Our results further reveal that this important weight gain occurred rapidly during the first year after the injury, after a transitory weight loss during the acute phase. This initial weight loss has been studied before, and Krakau et al.15 reported a 68% prevalence of malnourished children 2 months after a severe TBI. Early nutritional support and rapid return to normal weight, in this context of neuroplasticity, could improve outcomes in terms of survival and disability.16 In our sample, four individuals had nadir BMI z-scores below the thinness level, but they returned rapidly to the pre-TBI level and no child suffered medical complications related to malnutrition. Our results suggest that, following the initial concern of malnutrition and its potential effects on TBI recovery, the next concern during the rehabilitation phase post-TBI is later excessive weight gain.
In addition to its cardiovascular, metabolic, respiratory, osteoarticular, and psychosocial consequences,17 being overweight or obese could be an additional burden on children with TBI, who already suffer from motor and cognitive deficits. Dietary interventions in this population could be a challenge, considering the behavioural difficulties and the intolerance of frustration secondary to frontal lobe injuries.18 Antiepileptic drugs have been tested to reduce eating binges in adults with brain injuries,19 but no evidence is available on the efficacy of such interventions. It is, thus, essential to raise awareness about this issue, as early prevention of weight gain through monitoring of caloric intake during initial hospitalization could be more effective than later strategies in addressing excess weight.
In order to explain these findings, the model of hypothalamic obesity in children20 could provide some hypotheses, as in TBI, shearing forces and haemorrhage can cause injury to the hypothalamus or to the pituitary gland.10 In children with craniopharyngioma treated surgically, the prevalence of being obese or overweight is close to 50%.20,21 Weight gain could result from increased caloric intake and hyperphagia, secondary to damage to satiety centres, hypothalamic leptin resistance, or hyperinsulinaemia.22 A reduction in movement and energy consumption could be another physiopathological mechanism.23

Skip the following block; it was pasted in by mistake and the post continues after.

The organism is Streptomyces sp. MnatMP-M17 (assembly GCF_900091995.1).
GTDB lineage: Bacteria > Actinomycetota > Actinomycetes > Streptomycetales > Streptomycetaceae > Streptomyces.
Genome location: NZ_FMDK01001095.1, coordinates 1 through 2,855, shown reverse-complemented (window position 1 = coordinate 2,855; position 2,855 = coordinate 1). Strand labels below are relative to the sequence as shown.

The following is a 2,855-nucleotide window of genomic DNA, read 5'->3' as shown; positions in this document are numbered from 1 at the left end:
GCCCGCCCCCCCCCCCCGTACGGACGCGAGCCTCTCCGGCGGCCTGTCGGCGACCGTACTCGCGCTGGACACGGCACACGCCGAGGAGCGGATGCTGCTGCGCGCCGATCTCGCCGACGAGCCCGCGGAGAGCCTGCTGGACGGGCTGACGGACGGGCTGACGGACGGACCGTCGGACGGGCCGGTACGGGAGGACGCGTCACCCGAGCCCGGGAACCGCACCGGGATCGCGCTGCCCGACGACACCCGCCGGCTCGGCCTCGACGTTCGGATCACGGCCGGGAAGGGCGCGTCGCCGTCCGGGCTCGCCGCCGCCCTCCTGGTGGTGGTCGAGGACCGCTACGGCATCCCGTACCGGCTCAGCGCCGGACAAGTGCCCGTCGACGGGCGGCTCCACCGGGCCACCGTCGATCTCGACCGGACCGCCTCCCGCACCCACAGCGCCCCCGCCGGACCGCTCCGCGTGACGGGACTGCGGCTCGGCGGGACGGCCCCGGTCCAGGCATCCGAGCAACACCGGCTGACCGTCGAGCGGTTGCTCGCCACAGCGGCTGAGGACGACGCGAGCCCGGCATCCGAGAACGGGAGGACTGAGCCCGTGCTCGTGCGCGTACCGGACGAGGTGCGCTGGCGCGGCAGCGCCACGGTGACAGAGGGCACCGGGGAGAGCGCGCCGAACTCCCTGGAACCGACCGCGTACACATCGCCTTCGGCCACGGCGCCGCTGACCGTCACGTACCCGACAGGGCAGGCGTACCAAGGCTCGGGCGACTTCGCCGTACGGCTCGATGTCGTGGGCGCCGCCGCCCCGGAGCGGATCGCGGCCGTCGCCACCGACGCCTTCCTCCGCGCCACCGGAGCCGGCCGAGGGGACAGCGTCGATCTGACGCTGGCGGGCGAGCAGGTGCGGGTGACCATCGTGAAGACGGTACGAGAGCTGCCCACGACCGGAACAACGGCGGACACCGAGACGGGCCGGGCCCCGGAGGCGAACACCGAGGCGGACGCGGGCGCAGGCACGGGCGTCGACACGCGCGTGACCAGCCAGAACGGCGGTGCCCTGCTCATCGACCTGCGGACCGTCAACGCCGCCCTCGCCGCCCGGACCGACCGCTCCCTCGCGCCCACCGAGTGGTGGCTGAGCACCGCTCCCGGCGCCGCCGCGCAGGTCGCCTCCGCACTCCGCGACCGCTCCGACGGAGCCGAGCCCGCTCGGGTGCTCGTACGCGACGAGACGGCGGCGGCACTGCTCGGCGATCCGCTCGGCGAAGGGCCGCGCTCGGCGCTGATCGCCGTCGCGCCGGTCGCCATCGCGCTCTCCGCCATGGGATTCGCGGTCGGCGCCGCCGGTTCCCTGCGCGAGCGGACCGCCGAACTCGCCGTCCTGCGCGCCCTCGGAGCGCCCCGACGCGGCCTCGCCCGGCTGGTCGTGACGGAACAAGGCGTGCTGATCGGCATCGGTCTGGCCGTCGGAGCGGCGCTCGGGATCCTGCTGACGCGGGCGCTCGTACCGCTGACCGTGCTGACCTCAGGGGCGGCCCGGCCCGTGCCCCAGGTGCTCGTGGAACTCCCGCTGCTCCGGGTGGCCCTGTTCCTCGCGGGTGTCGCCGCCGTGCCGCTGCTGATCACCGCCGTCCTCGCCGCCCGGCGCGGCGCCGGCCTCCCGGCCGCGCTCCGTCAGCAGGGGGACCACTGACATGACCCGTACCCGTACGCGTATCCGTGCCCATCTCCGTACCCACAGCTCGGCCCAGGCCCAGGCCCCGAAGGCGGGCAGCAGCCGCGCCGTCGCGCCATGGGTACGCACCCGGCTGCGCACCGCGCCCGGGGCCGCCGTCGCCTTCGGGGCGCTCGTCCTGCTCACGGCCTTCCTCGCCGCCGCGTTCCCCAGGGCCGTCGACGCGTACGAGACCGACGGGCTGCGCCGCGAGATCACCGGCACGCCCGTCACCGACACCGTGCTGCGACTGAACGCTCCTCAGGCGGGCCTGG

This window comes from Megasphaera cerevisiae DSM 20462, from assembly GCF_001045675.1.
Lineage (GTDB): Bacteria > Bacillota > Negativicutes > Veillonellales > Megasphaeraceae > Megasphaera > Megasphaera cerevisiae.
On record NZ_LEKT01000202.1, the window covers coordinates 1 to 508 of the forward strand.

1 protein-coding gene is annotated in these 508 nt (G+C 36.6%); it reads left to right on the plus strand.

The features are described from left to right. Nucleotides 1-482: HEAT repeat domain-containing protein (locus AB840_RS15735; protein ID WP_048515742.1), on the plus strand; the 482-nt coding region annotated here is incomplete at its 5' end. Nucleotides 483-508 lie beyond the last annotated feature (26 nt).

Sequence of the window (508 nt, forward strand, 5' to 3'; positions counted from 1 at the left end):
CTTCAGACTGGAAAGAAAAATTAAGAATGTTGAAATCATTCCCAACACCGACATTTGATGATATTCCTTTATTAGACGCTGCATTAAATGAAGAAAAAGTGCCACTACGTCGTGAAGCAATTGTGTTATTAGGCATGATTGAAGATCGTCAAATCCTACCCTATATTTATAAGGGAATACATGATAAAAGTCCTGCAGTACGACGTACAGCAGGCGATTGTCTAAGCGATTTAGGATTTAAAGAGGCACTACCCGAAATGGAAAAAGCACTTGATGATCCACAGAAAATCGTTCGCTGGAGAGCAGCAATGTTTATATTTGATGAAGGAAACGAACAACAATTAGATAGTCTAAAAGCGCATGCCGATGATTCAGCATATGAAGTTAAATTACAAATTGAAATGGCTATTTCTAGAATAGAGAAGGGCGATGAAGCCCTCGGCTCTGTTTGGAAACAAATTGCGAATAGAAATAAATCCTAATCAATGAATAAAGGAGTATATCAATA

Children with post-TBI growth hormone deficiency have been reported to have higher BMI z-scores than non-deficient children with TBI,24 and Klose et al.25 found that BMIs in adults with TBI were significantly higher in those who also had hypopituitarism. In our sample, hormonal deficiencies could not explain all the excessive weight gain, as more than half of the sample was tested for pituitary deficiencies, but growth hormone deficiency was confirmed in only one child.
Another reason for diet imbalance could be related to cognitive and behavioural difficulties, which were frequent in our sample. Lack of self-control18 can alter the quantity of food intake. Henson et al.26 compared the weekly food intake of adults with brain injuries and an age-matched group and found that the individuals with brain injuries ate significantly more at each meal.